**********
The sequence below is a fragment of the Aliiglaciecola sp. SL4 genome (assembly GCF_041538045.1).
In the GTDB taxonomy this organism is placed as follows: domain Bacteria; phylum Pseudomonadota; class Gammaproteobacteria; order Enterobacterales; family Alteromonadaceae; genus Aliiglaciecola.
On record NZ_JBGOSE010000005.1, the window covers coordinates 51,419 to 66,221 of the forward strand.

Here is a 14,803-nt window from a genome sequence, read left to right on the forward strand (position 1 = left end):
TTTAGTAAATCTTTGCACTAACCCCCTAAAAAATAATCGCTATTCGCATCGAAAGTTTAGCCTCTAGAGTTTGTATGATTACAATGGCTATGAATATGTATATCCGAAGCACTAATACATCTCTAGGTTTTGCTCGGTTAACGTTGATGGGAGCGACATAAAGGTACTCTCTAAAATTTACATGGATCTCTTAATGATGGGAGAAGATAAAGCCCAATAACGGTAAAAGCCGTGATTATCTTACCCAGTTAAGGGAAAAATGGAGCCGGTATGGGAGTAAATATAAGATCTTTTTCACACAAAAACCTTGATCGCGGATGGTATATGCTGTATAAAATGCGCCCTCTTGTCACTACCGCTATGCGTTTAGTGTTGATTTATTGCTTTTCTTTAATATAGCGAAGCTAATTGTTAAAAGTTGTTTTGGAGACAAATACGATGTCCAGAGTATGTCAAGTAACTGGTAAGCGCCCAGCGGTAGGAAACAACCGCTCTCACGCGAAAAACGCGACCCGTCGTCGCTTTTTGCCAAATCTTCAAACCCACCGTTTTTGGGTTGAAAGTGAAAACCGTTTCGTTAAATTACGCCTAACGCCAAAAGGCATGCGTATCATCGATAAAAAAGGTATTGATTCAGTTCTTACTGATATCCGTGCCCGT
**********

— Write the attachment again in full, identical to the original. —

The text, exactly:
The sequence below is a fragment of the Aliiglaciecola sp. SL4 genome (assembly GCF_041538045.1).
In the GTDB taxonomy this organism is placed as follows: domain Bacteria; phylum Pseudomonadota; class Gammaproteobacteria; order Enterobacterales; family Alteromonadaceae; genus Aliiglaciecola.
On record NZ_JBGOSE010000005.1, the window covers coordinates 51,419 to 66,221 of the forward strand.

Here is a 14,803-nt window from a genome sequence, read left to right on the forward strand (position 1 = left end):
TTTAGTAAATCTTTGCACTAACCCCCTAAAAAATAATCGCTATTCGCATCGAAAGTTTAGCCTCTAGAGTTTGTATGATTACAATGGCTATGAATATGTATATCCGAAGCACTAATACATCTCTAGGTTTTGCTCGGTTAACGTTGATGGGAGCGACATAAAGGTACTCTCTAAAATTTACATGGATCTCTTAATGATGGGAGAAGATAAAGCCCAATAACGGTAAAAGCCGTGATTATCTTACCCAGTTAAGGGAAAAATGGAGCCGGTATGGGAGTAAATATAAGATCTTTTTCACACAAAAACCTTGATCGCGGATGGTATATGCTGTATAAAATGCGCCCTCTTGTCACTACCGCTATGCGTTTAGTGTTGATTTATTGCTTTTCTTTAATATAGCGAAGCTAATTGTTAAAAGTTGTTTTGGAGACAAATACGATGTCCAGAGTATGTCAAGTAACTGGTAAGCGCCCAGCGGTAGGAAACAACCGCTCTCACGCGAAAAACGCGACCCGTCGTCGCTTTTTGCCAAATCTTCAAACCCACCGTTTTTGGGTTGAAAGTGAAAACCGTTTCGTTAAATTACGCCTAACGCCAAAAGGCATGCGTATCATCGATAAAAAAGGTATTGATTCAGTTCTTACTGATATCCGTGCCCGT